Angola’s sovereign wealth fund increased its investment in private equity firms operating in the country and across sub-Saharan Africa to more than half of its $5 billion, the fund said in a 2015 update.
A sovereign wealth fund is a state-owned investment fund investing in real and financial assets such as stocks, bonds, real estate, precious metals, or in alternative investments such as private equity fund or hedge funds.
The Angolan fund, which is also know by its Portuguese name Fundo Soberano de Angola (FSDEA), said 58 percent of its $4.7 invested assets were in PE funds that focused on infrastructure, real estate, timber, mining, health care and mezzanine capital, Bloomberg reported.
According to FSDEA website, it had a 34 percent of its assets invested in unlisted securities and debt in 2014.
The fund’s chairman Jose Filomeno dos Santos, who is also the son of Angola’s long-serving President Jose Eduardo dos Santos, said that PE firms they has invested in “focused on domestic and regional business opportunities”.
“These equity investments will position FSDEA’s capital ideally to generate new sources of revenue for Angola, as well as to support the development of new industries, beyond the crude oil production and trading,” he said in a statement quoted by Reuters.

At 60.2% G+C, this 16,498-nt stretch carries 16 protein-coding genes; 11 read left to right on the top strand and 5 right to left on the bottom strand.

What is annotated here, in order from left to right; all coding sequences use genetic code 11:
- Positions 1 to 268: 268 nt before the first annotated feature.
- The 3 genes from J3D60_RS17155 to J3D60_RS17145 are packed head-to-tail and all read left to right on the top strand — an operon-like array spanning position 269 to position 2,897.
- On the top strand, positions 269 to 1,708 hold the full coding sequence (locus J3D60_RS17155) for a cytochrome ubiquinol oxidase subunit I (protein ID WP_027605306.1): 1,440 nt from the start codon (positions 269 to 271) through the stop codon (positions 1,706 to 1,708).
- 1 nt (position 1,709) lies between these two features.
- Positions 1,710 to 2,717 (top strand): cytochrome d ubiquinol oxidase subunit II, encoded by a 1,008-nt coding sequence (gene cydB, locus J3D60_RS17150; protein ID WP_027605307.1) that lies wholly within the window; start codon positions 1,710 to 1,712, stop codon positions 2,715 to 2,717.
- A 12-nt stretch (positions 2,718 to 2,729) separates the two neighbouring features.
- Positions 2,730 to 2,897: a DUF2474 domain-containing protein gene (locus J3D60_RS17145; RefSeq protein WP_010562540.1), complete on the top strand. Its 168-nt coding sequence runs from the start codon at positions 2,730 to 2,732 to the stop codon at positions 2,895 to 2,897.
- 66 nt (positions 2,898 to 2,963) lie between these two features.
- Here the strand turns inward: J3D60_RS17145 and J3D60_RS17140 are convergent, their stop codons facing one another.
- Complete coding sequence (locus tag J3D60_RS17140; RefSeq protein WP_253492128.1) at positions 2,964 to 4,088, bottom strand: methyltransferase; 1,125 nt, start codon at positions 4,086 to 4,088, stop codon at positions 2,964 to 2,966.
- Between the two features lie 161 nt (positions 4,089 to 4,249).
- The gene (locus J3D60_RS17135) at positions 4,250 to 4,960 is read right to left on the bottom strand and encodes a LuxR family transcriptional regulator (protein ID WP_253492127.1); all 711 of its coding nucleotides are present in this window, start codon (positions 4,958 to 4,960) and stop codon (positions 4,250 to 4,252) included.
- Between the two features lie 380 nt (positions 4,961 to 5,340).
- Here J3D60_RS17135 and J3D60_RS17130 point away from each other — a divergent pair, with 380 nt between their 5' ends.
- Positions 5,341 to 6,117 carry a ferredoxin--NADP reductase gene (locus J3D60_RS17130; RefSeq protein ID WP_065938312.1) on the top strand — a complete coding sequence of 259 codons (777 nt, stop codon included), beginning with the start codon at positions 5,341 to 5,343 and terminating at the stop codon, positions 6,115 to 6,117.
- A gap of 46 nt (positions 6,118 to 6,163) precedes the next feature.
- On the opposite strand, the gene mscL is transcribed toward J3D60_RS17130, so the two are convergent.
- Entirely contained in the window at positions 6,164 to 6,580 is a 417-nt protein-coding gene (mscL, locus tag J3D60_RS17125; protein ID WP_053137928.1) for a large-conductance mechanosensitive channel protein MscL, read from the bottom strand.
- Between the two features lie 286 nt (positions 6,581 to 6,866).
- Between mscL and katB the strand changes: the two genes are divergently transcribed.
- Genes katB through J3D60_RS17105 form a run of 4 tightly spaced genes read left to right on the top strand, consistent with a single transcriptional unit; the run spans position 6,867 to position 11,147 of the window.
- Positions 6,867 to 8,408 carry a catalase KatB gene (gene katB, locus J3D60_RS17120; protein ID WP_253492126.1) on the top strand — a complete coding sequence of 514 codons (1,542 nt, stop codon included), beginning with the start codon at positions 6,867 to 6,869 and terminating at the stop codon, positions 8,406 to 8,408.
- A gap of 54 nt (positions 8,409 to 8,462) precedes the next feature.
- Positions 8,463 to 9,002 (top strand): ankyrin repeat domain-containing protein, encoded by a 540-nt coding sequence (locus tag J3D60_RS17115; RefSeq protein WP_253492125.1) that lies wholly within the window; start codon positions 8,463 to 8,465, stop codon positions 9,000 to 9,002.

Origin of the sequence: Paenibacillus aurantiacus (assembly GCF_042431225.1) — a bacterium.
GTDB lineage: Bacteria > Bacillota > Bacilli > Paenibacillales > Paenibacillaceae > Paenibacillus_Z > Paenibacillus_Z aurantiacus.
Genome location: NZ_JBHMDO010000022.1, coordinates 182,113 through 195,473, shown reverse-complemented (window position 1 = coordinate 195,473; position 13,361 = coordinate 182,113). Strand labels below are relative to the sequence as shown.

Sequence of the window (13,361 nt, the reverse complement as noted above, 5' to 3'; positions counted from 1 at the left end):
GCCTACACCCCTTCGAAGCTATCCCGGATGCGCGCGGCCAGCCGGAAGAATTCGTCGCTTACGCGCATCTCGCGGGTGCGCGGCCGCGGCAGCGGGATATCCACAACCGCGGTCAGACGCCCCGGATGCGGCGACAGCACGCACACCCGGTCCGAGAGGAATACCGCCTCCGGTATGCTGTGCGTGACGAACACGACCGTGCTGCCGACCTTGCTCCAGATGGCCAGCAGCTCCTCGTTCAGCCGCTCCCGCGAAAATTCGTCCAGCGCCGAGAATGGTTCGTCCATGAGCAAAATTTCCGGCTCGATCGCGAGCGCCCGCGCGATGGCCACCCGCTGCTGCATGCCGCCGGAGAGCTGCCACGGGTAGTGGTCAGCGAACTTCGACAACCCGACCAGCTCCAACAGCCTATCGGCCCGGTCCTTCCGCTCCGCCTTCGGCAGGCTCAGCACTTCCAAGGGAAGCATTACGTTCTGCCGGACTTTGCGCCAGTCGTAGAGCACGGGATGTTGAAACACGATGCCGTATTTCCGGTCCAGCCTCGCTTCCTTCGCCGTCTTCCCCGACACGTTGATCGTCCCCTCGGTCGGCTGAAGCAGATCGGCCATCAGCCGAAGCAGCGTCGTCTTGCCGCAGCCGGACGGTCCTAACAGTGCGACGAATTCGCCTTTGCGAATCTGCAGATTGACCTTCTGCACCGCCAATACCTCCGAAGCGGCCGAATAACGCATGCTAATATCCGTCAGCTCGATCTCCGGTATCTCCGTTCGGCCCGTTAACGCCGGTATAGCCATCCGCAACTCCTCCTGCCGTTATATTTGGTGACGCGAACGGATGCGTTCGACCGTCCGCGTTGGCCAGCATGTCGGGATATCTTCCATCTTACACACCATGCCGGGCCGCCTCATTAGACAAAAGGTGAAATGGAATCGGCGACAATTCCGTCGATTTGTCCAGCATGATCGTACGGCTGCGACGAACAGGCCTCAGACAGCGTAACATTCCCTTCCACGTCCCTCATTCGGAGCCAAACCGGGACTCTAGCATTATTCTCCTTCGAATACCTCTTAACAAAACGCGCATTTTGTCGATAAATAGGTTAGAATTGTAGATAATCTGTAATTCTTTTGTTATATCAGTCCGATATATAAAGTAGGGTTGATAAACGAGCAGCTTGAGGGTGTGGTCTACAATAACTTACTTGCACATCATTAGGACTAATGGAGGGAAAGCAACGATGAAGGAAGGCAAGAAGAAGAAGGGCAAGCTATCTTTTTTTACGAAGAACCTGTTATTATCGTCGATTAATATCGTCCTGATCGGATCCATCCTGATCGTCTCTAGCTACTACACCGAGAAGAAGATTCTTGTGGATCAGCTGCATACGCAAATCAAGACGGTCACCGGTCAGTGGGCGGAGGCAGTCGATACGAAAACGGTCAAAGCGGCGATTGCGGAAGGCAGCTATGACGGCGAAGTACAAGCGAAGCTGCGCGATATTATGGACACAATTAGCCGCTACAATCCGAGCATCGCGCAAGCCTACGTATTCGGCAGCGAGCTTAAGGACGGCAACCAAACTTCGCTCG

FSDEA, which has about 20 percent of its investments in infrastructure projects in Angola and Kenya, said it had cut its exposure in fixed income to less than a quarter of its assets.
In 2014, it has 56 percent if its holdings in debt securities, mostly in North American and European markets.
The Angolan sovereign fund is wholly owned by the state and was established in 2012 to help invest the county’s oil revenue and diversify the economy from any shocks in the global crude market.
The country, which is Africa’s second largest oil producer after Nigeria, has been facing financial challenges due the impact of low oil prices.
African sovereign wealth funds are emerging to save and invest resource revenue in resource rich countries, which have come under heavy financial constraints after crude prices more than halved globally since the last quarter of 2014.
Other countries that have set aside revenue for a rainy day include Botswana, Mozambique and Zimbabwe, while East African nations of Tanzania, Rwanda and Kenya have shown intend to do so too.
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